Joined
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Specs call for the main bearing covers to be tightened to 90-108 ft-lbs.
I don't have the FSM with me, but as I recall the torque specs for the #4 caps are different that for #1, #2 and #3. The orientation of #1 and #4 are hard to mess up. The orientation for #2 and #3 should have the arrow pointing to the front of the engine. The #3 is the cap with the bearing that has a shoulder. Another possibility is that you have the wrong size bearings. Did your machine shop measure and give you a recommendation and/or source the bearings?
 
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True.

I was getting at the possibility of something like a rear main cap being put elsewhere. Seems like that could cause a bind, if it's even possible. Mismatched other ones might spin okay but bite ya later when it runs.

Still don't know what engine is in question here. Chevy, Ford, Mopar, VW are my only experience.Never been in the gunnels of a Toyota I6
i hear ya, IIRC 1 and 4 are really hard to mix up due to them having the seal surface on them but 2 and 3 can be switched and can turn with mild torque but when they get tight they bind as said above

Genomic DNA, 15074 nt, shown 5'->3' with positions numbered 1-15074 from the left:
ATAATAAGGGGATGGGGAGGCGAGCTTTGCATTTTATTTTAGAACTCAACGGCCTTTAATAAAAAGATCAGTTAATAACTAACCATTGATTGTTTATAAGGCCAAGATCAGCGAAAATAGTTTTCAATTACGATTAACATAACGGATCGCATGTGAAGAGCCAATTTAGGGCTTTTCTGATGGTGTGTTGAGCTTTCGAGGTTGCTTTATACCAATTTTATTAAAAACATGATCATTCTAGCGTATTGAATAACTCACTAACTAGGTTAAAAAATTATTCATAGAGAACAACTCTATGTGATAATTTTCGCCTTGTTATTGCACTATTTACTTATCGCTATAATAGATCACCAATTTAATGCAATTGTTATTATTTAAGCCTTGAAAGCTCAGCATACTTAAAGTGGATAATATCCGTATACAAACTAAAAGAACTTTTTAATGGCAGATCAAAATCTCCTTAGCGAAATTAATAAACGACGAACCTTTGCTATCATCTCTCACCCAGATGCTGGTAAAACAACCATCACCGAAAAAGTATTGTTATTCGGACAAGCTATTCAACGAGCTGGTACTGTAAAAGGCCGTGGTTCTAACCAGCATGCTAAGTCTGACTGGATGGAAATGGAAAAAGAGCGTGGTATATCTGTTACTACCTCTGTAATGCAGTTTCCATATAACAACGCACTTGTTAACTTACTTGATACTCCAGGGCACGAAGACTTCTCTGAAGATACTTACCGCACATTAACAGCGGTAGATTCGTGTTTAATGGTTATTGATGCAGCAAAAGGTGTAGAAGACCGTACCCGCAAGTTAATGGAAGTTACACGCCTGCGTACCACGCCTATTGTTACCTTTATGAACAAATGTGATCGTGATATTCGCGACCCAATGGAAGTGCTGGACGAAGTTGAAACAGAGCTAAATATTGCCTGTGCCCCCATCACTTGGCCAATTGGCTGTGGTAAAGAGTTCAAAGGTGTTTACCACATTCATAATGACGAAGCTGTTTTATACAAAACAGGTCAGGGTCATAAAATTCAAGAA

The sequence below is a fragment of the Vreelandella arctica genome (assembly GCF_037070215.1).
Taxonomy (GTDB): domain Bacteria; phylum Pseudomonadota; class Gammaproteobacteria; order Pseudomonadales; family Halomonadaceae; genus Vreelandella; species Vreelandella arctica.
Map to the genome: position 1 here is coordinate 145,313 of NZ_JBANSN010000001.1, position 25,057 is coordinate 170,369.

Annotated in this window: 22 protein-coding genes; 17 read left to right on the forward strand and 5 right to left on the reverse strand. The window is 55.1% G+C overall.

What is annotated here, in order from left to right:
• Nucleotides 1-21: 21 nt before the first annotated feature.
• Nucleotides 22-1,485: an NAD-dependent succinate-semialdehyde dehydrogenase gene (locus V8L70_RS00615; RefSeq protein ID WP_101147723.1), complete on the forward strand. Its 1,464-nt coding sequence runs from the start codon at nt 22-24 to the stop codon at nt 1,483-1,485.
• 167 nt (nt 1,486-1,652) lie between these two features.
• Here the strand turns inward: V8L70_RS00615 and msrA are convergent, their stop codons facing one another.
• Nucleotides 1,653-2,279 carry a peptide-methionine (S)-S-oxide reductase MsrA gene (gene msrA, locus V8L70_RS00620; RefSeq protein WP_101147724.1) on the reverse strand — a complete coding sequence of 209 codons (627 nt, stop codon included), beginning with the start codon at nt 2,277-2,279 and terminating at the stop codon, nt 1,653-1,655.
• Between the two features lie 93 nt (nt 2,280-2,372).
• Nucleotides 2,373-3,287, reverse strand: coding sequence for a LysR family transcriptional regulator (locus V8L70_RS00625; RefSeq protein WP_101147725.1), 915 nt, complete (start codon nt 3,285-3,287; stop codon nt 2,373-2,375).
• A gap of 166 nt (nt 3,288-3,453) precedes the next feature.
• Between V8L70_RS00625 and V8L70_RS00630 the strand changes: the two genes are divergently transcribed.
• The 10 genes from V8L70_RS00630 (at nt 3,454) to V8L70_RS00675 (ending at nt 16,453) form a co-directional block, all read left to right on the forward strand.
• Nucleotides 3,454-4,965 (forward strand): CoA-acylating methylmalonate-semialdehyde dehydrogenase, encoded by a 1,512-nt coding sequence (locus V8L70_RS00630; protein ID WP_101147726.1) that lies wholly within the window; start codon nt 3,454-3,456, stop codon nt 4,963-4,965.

pb4ugo

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All good info. Also after tightening each cap check & make sure the crank still rotates. If you tighten all @ the same time you will not know which one is binding, if 1 is binding.
Don't forget to check crank endplay too.
 
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Pin_Head is right on. You need to measure clearance with plastiguage. Something is not right if you cannot turn the crank fairly easily with the caps torqued down. You'll need to remove the stuck bolt and start over measuring clearance on each bearing. You're doing the right thing asking the question you did as you don't want to mess up installing the crank or you've just wasted a lot of money on a rebuild that you or someone else will be doing over again for you shortly.
 
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Jul 21, 2010
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Thanks all!

I had been right on on all my other measurements, but I got this one wrong. I was able to get the bolt off with a breaker bar. I took the crank to the shop and it was in need of a turning. Should get it back tomorrow and the new bearings are on the way. I'll let you know if it all works out with the ground crank.

Thanks again!
brent